Seasonal and Interannual Dynamics of Photosynthesis, Respiration, and Net Ecosystem Production

The time series of daily photosynthesis Pg(t), respiration Re(t), and net CO2 flux F(t) obtained by application of Eqs. [1]–[5] to the raw tower flux data and their gap filling (Fig. 8A) confirms strong variability of the functioning of the SGS ecosystems emphasized earlier by production ecologists based on biomass and chamber CO2 exchange measurements and by range scientists based on forage and animal production studies. For example, LeCain et al. (2002) observed a twofold difference in maximum daily rate of CO2 uptake F in favorable and unfavorable years in the SGS at CPER in Colorado, with a sixfold difference between the midsummer minimum and the annual maximum during the year with bimodal pattern of F. Field estimates of the aboveground net primary production (ANPP) for the SGS at the CPER for the 1939–2014 period showed a broad range from 14 g m-2 yr-1 in 2002 (year of extreme drought) to 175 g m-2 yr-1 in 2009 (PCPNyr = 437 mm yr-1), with a mean of 93 g m-2 yr-1 and a coefficient of variation of 31% (data compiled from Lauenroth and Sala, 1992; SGS-LTER, 2013; Lauenroth, 2013; and Parton 2015, personal communication). The grazing season gain of yearling steers in the same ecosystem during 19 yr of study (1995–2003) was found to vary 2.4 times from 72 to 172 kg/head/season (Hart and Derner, 2008). Data for the Cheyenne (Fig. 8B) and Lockney (Fig. 8C) sites demonstrate the same pattern of strong dependence of grassland CO2 exchange on the precipitation regime and are in agreement with the observation by Derner and Hart (2007), who reported a fivefold difference in the peak standing crop in years with dry and wet springs in the mixed-grass prairie near Cheyenne, Wyoming, during 1991–2006.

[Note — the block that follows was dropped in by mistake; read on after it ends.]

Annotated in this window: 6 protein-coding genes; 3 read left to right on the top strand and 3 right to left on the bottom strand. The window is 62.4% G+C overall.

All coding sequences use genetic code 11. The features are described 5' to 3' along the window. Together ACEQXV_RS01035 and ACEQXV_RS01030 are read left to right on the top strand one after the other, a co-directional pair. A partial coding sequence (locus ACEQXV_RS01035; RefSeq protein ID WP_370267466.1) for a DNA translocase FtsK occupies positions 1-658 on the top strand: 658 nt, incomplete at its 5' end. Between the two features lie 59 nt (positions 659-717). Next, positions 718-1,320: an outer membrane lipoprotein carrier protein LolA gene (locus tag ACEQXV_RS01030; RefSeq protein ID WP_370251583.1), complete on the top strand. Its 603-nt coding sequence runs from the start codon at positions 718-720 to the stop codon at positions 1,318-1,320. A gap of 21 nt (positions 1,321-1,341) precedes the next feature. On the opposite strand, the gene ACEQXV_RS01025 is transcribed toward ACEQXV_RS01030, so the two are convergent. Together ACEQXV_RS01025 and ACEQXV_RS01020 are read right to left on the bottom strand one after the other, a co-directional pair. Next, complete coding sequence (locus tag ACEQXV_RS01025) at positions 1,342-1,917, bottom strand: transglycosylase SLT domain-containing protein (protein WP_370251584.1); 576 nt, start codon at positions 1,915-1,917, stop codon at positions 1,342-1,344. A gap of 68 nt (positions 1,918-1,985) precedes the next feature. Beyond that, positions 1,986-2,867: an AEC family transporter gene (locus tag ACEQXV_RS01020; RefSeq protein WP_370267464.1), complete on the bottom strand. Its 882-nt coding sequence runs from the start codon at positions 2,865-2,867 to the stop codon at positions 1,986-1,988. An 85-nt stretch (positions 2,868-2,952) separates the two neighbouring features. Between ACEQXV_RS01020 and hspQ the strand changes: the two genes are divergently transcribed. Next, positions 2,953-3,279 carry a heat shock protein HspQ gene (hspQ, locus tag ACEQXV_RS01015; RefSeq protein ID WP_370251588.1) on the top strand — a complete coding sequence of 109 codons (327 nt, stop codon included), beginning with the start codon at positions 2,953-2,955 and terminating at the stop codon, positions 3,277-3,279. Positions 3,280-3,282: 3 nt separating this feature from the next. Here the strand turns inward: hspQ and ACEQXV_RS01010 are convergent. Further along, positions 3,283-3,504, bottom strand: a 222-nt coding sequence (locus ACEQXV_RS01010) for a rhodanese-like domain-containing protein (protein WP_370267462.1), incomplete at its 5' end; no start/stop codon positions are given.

Source-Sink Activity of Ecosystems of the SGS Ecoregion

Table 4 and Figure 9A show summary characteristics of the CO2 exchange in ecosystems of the SGS ecoregion. Annual photosynthetic uptake varied greatly from < 1 000 to nearly 4 000 g CO2 m-2 yr-1, driven mostly by moisture availability. At the same time, respiration losses varied from 900 to 3 700 g CO2 m-2 yr-1, resulting in performance variation from sinks with NEP up to 700 g CO2 m-2 yr-1, to sources with NEP as low as 900 g CO2 m-2 yr-1. As seen in Fig. 9A, the 95% confidence zone for the (GPP, RE) points of the SGS ecoregion is evenly bisected by the 1:1 diagonal. For comparison, a similar zone for the mixed-grass sites (Fig. 9B, contour M) has a larger portion of the confidence zone below the diagonal, indicating higher sink activity. The greatest proportion of data points falling below the diagonal occurs for the tallgrass sites (Fig. 9B, contour T), emphasizing a predominance of the preburn CO2-sink performance of the tallgrass prairies and the potential for significant accumulation of soil organic matter (Derner and Schuman, 2007).